During the Friday, Oct. 18, Gila Economic Development Alliance monthly Roundtable, two representatives of Wells Fargo Bank spoke to those attending.
April Ortiz and Michelle Nise of Wells Fargo Bank talked about where they came from, their community participation and what they do at the bank.
Ortiz said she was born in Silver City and never left home. She talked about the connection Wells Fargo has with Habitat for Humanity, and the help bank employees give during builds. "As Wells Fargo employees, we each have to put in 60 hours on a build. We are helping home ownership in the community."
"We want to see our youth remain here," Ortiz said. "I am branch manager for home mortgages. I enjoy the satisfaction of helping consumers with home ownership. My team is spread throughout southern New Mexico, with one representative here."
Referring to the earlier talk on broadband access for computer users, she said: "The Internet is vital to my day-to-day business for communication with my team."
She said the bank has done $4.4 billion in refinancing relief throughout the country, offering lower rates to many, even if the value of their home was not there.
Nise said she is a native of Long Island, NY. Her background with the bank includes Grant County and then, when Wachovia became Wells Fargo, she went to North Carolina to help with the changeover.
"Now I'm back in Grant County," Nise said. "We feel like part of the community, and we want our son to stay here."
She said Wells Fargo has 95 banking locations in New Mexico, and the bank is one of the 10 largest companies in the state. "We get good things started here. Habitat is one, and our teams love being hands on." She said the bank has loaned $10 million in the first quarter, in business loans, mortgages and personal loans. "Donations go through me."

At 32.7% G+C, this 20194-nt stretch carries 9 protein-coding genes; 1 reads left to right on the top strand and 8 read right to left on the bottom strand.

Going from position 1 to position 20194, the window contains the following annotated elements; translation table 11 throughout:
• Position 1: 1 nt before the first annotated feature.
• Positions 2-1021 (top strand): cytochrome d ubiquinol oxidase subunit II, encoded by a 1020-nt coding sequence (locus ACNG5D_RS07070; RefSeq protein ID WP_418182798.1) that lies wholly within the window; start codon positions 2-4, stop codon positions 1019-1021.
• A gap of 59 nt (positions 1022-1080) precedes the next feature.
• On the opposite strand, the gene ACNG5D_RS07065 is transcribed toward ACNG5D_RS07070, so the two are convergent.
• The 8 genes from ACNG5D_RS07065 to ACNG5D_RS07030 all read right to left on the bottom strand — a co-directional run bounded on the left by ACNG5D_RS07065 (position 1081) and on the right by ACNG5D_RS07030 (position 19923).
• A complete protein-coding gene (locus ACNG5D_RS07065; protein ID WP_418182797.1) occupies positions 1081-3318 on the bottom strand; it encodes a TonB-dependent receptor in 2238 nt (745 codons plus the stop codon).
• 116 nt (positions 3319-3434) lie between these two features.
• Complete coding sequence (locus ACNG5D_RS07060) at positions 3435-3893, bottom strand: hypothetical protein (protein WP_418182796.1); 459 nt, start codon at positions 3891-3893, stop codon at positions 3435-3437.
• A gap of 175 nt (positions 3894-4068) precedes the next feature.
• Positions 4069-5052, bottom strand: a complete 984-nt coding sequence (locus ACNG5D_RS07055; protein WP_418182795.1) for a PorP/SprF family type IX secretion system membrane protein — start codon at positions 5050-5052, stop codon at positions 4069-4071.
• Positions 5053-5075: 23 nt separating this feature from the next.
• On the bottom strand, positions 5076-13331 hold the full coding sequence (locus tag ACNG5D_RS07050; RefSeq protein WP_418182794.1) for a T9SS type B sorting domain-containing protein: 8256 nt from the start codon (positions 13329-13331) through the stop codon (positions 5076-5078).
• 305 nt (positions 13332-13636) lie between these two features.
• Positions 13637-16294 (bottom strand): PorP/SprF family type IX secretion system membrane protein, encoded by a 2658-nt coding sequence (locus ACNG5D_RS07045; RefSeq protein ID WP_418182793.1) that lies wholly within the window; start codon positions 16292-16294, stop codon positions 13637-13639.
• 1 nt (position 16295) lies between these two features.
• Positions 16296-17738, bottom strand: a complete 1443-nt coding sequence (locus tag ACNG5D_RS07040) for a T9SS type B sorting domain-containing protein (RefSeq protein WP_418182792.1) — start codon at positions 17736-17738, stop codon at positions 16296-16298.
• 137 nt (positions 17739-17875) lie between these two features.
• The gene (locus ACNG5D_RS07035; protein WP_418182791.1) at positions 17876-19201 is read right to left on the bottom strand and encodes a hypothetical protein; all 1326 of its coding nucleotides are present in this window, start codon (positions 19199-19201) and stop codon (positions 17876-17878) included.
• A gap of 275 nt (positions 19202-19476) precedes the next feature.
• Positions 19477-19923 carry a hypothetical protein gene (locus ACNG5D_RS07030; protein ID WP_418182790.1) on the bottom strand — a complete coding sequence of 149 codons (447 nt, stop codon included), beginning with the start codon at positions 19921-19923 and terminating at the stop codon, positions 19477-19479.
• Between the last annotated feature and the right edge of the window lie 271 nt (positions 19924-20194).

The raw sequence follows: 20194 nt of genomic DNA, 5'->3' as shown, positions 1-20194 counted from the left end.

Nise said the bank is working on a scholarship program for Western New Mexico University. "We have helped veterans get their businesses started, and we are working with the WNMU Business Department to keep it going."
"I am the branch manager here," Nise said. "We are a community bank."
Bruce McKinney, Silver City businessman, asked what the loan environment is for businesses and homes.
"In 2008, banks were doing no-document loans," Ortiz said. "Things have changed. It's not to make things difficult but so we don't go back to where we were. We go by what is submitted to the IRS. You have to provide documentation. It's not harder, but you do have to show documentation. We are no longer putting consumers into homes they can't afford."
Nise said it was similar for businesses.
"We're here to walk through the process with consumers," Ortiz said.
Priscilla Lucero, Southwest New Mexico Council of Governments director, asked about first-home buyer programs.
"We are not approved for them," Ortiz said," but we are working with the New Mexico Finance Authority on the issue."
Cissy McAndrew, local Realtor, asked about loans for manufactured housing.
"Wells Fargo will finance manufactured housing, but it has to be on a fixed foundation," Ortiz said. "And it has to have been built after 1976."
Mike Trujillo, Gila EDA member, took over the meetings after president Jeremiah Garcia had to leave to attend a funeral.
"Thank you for being here and being part of the community," Trujillo said to Ortiz and Nise.
The rest of the meeting will be covered in the third article in the series.